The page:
Semantic Prosody Case Study

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1. Introduction Since the beginning of 1990s, lot of attention is being given to the idea of semantic prosody emerging from corpus linguistics and exhibiting the realization that lexical terms are frequently related to certain connotations (Louw, 1993; Siepmann, 2005; Sinclair, 1991; Stubbs, 1995). Using computerized corpora data, several studies have assessed this linguistic phenomenon from different angles. The idea of semantic preference, semantic prosody, prosodic polarity and prosodic strength in translation environment will be addressed in the proposed research. It is asserted that semantic prosody is related to ideas like connotations (Stubbs, 2001), attitudinal definition (Sinclair, 1987), or evaluative definition (Hunston, 2007).…show more content…
2. Review of literature This section concisely sheds light on related literature concerning semantic prosody and cuprous-based studies of semantic prosody and semantic features. Along with the Implication of Semantic Prosody in Translation, followed by the significance of the proposed study and the research methodology and data. 2.1. Semantic Prosody The term semantic prosody, also known as semantic harmony (LewandowskaTomaszczyk, 1996), discourse or pragmatic prosody (Stubbs, 2001), or semantic relationships (Hoey, 2003; Nelson, 2006), was initially developed by Sinclair (1987) who had taken the idea from Firth’s (1957) concept of phonological prosody. Louw (1993) was the one who initially presented the term semantic prosody, and then it was used extensively by Hunston (2002, 2007), Partington (1998, 2004), Stubbs (1995, 2001), Tognini-Bonelli (2001), and Tribble (2000), etc. This significance of semantic prosody in corpus linguistics has increased in the present times (Whitsitt, 2005). Different authors have explained this concept; for example, Sinclair (1987, 1991), Louw (1993, 2000), Stubbs…show more content…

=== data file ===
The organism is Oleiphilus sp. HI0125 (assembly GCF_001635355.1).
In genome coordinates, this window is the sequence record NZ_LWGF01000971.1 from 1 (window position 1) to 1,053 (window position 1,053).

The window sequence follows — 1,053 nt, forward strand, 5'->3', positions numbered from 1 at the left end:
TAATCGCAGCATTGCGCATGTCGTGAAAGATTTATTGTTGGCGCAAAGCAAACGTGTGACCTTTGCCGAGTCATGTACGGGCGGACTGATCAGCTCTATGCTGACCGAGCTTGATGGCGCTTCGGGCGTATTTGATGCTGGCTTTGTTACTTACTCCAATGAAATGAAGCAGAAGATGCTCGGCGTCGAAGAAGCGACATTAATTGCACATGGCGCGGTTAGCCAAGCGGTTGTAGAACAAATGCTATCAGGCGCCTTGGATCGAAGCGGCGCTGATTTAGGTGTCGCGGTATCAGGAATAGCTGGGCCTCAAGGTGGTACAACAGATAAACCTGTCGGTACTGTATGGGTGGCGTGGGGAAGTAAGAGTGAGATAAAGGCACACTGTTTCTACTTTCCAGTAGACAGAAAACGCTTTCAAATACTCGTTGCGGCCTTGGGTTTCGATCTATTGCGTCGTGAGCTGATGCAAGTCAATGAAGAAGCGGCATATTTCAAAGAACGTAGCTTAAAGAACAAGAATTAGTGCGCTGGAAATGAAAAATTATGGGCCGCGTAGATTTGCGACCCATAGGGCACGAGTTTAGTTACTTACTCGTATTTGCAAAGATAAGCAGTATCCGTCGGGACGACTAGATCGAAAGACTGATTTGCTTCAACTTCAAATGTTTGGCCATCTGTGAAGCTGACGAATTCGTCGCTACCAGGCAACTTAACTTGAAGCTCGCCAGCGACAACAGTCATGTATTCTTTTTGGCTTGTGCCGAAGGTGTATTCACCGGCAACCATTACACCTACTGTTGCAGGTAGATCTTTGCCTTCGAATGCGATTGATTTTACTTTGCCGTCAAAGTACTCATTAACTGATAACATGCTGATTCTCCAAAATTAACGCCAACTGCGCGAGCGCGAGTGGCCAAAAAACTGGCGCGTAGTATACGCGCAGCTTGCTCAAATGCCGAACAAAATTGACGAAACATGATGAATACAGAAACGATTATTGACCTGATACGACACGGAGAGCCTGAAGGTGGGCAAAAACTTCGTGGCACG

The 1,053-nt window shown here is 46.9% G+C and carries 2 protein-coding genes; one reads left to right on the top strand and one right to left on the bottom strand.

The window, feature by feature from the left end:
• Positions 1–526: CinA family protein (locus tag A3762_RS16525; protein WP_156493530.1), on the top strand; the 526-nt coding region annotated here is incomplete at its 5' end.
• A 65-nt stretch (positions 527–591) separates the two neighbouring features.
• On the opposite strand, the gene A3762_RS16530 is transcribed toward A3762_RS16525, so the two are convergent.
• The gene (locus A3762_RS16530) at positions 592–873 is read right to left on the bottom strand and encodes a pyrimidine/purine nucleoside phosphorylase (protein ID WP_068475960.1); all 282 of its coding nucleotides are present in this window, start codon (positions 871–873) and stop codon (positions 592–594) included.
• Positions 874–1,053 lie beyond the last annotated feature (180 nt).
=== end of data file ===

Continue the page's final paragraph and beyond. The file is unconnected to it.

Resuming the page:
The explanation provided by Tribble further expanded the idea of semantic prosody by claiming that a lexical item can be included in a global semantic prosody with respect to the overall language, and with local semantic prosody in a particular setting or genre. According to his assessment, in a genre-based corpus, the term ‘experience’ demonstrated that a local semantic prosody of experience existed in the genre being analysed. The definitions of semantic prosody presented earlier shows that they are essentially identical, apart from the variations in scope. The main features of semantic prosody are explained as follows so as to provide a better explanation of this term. Firstly, the key function of semantic prosody is to explain the speakers’/writers’ attitude and analysis (Louw, 2000). Semantic prosody mainly has positive (or favourable), neutral and negative (or unfavourable) connotations (Stubbs, 1995). For instance, the adjective ‘impressive’ in English frequently occurs along with lexical terms like talent, gains, dignity, best and accomplishment, suggesting that it has a positive semantic prosody. On the other hand, the word ‘rife’ is frequently collocated with lexical terms like diseases, crime, corruption, misery and speculation (Partington). This is why rife is perceived to have a negative semantic prosody. There can be other qualities in semantic

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